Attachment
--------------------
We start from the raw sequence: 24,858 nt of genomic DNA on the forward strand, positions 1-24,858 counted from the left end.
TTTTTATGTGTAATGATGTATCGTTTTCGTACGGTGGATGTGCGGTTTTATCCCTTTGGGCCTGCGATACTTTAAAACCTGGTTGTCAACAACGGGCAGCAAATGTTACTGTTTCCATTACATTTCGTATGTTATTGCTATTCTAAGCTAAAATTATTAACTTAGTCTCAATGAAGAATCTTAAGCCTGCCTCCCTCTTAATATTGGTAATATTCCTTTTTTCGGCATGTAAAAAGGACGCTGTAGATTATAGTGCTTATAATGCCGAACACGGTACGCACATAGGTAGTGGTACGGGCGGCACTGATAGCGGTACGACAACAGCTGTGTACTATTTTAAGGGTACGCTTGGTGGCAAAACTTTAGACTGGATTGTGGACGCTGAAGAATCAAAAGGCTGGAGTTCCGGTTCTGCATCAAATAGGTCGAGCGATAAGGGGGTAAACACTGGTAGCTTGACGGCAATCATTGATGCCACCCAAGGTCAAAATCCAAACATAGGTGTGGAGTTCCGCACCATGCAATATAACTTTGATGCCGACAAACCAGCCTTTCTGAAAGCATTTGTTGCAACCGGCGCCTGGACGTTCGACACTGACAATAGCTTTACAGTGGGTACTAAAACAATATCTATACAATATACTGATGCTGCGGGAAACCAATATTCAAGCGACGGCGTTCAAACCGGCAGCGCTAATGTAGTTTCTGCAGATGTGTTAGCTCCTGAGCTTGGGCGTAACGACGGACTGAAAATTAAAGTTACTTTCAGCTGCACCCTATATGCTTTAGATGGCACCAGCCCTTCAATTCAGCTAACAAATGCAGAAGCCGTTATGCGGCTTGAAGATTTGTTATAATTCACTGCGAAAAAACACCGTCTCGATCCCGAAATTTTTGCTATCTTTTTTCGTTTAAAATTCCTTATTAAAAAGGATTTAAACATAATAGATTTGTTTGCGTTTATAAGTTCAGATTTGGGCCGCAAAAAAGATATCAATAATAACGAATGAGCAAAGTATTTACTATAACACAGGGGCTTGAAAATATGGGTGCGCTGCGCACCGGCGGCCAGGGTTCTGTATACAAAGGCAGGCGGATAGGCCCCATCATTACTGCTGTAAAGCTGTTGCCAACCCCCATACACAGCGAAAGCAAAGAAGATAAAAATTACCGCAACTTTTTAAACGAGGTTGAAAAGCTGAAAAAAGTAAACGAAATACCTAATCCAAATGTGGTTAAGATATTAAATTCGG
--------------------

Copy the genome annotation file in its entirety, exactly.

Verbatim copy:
We start from the raw sequence: 24,858 nt of genomic DNA on the forward strand, positions 1-24,858 counted from the left end.
TTTTTATGTGTAATGATGTATCGTTTTCGTACGGTGGATGTGCGGTTTTATCCCTTTGGGCCTGCGATACTTTAAAACCTGGTTGTCAACAACGGGCAGCAAATGTTACTGTTTCCATTACATTTCGTATGTTATTGCTATTCTAAGCTAAAATTATTAACTTAGTCTCAATGAAGAATCTTAAGCCTGCCTCCCTCTTAATATTGGTAATATTCCTTTTTTCGGCATGTAAAAAGGACGCTGTAGATTATAGTGCTTATAATGCCGAACACGGTACGCACATAGGTAGTGGTACGGGCGGCACTGATAGCGGTACGACAACAGCTGTGTACTATTTTAAGGGTACGCTTGGTGGCAAAACTTTAGACTGGATTGTGGACGCTGAAGAATCAAAAGGCTGGAGTTCCGGTTCTGCATCAAATAGGTCGAGCGATAAGGGGGTAAACACTGGTAGCTTGACGGCAATCATTGATGCCACCCAAGGTCAAAATCCAAACATAGGTGTGGAGTTCCGCACCATGCAATATAACTTTGATGCCGACAAACCAGCCTTTCTGAAAGCATTTGTTGCAACCGGCGCCTGGACGTTCGACACTGACAATAGCTTTACAGTGGGTACTAAAACAATATCTATACAATATACTGATGCTGCGGGAAACCAATATTCAAGCGACGGCGTTCAAACCGGCAGCGCTAATGTAGTTTCTGCAGATGTGTTAGCTCCTGAGCTTGGGCGTAACGACGGACTGAAAATTAAAGTTACTTTCAGCTGCACCCTATATGCTTTAGATGGCACCAGCCCTTCAATTCAGCTAACAAATGCAGAAGCCGTTATGCGGCTTGAAGATTTGTTATAATTCACTGCGAAAAAACACCGTCTCGATCCCGAAATTTTTGCTATCTTTTTTCGTTTAAAATTCCTTATTAAAAAGGATTTAAACATAATAGATTTGTTTGCGTTTATAAGTTCAGATTTGGGCCGCAAAAAAGATATCAATAATAACGAATGAGCAAAGTATTTACTATAACACAGGGGCTTGAAAATATGGGTGCGCTGCGCACCGGCGGCCAGGGTTCTGTATACAAAGGCAGGCGGATAGGCCCCATCATTACTGCTGTAAAGCTGTTGCCAACCCCCATACACAGCGAAAGCAAAGAAGATAAAAATTACCGCAACTTTTTAAACGAGGTTGAAAAGCTGAAAAAAGTAAACGAAATACCTAATCCAAATGTGGTTAAGATATTAAATTCGG